Table of Contents
Journal of Amino Acids
Volume 2016 (2016), Article ID 8952520, 13 pages
Review Article

Tryptophan Biochemistry: Structural, Nutritional, Metabolic, and Medical Aspects in Humans

1Department of Clinical and Experimental Medicine, University of Pisa, 56126 Pisa, Italy
2Department of Pharmacy, University of Pisa, 56126 Pisa, Italy
3Interdepartmental Center of “Nutraceutical Research and Food for Health”, University of Pisa, 56124 Pisa, Italy

Received 7 September 2015; Accepted 6 December 2015

Academic Editor: Arthur Conigrave

Copyright © 2016 Lionella Palego et al. This is an open access article distributed under the Creative Commons Attribution License, which permits unrestricted use, distribution, and reproduction in any medium, provided the original work is properly cited.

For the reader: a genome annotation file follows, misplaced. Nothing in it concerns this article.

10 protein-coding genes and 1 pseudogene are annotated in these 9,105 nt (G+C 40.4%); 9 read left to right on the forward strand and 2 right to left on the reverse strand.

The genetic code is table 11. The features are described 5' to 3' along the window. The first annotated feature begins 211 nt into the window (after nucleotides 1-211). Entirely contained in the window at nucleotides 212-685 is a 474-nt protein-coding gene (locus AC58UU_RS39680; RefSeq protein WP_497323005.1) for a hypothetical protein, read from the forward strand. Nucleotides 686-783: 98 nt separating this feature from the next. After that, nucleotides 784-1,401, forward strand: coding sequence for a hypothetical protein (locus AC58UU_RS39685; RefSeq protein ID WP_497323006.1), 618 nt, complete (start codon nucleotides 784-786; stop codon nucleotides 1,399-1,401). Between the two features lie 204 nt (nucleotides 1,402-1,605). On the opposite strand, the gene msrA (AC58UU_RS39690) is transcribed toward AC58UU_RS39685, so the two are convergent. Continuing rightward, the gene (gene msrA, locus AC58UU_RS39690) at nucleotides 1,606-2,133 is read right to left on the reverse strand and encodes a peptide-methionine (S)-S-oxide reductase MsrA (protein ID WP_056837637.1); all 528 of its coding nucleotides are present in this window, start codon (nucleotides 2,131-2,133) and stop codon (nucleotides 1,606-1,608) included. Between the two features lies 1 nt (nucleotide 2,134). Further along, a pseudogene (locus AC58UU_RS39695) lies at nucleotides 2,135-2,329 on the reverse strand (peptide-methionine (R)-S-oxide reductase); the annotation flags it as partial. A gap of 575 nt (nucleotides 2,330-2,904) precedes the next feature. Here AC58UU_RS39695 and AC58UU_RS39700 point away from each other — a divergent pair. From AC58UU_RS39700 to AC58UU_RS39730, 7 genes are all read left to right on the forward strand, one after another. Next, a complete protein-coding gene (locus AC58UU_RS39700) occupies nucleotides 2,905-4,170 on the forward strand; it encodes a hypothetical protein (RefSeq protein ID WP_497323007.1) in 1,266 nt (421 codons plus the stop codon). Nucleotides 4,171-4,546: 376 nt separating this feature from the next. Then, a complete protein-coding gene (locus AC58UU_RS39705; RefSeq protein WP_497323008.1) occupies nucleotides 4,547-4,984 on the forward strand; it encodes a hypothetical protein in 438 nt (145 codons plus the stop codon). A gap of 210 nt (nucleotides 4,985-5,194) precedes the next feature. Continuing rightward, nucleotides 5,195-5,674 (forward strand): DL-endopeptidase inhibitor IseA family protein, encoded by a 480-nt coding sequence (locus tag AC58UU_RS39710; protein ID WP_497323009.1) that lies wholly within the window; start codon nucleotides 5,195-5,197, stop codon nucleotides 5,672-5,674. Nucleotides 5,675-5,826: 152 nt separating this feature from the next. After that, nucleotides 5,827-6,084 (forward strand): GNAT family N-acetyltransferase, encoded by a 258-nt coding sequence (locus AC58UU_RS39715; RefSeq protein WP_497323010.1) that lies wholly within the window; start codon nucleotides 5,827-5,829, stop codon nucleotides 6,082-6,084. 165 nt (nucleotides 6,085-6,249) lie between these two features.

L-Tryptophan is the unique protein amino acid (AA) bearing an indole ring: its biotransformation in living organisms contributes either to keeping this chemical group in cells and tissues or to breaking it, by generating in both cases a variety of bioactive molecules. Investigations on the biology of Trp highlight the pleiotropic effects of its small derivatives on homeostasis processes. In addition to protein turn-over, in humans the pathways of Trp indole derivatives cover the synthesis of the neurotransmitter/hormone serotonin (5-HT), the pineal gland melatonin (MLT), and the trace amine tryptamine. The breakdown of the Trp indole ring defines instead the “kynurenine shunt” which produces cell-response adapters as L-kynurenine, kynurenic and quinolinic acids, or the coenzyme nicotinamide adenine dinucleotide (NAD+). This review aims therefore at tracing a “map” of the main molecular effectors in human tryptophan (Trp) research, starting from the chemistry of this AA, dealing then with its biosphere distribution and nutritional value for humans, also focusing on some proteins responsible for its tissue-dependent uptake and biotransformation. We will thus underscore the role of Trp biochemistry in the pathogenesis of human complex diseases/syndromes primarily involving the gut, neuroimmunoendocrine/stress responses, and the CNS, supporting the use of -Omics approaches in this field.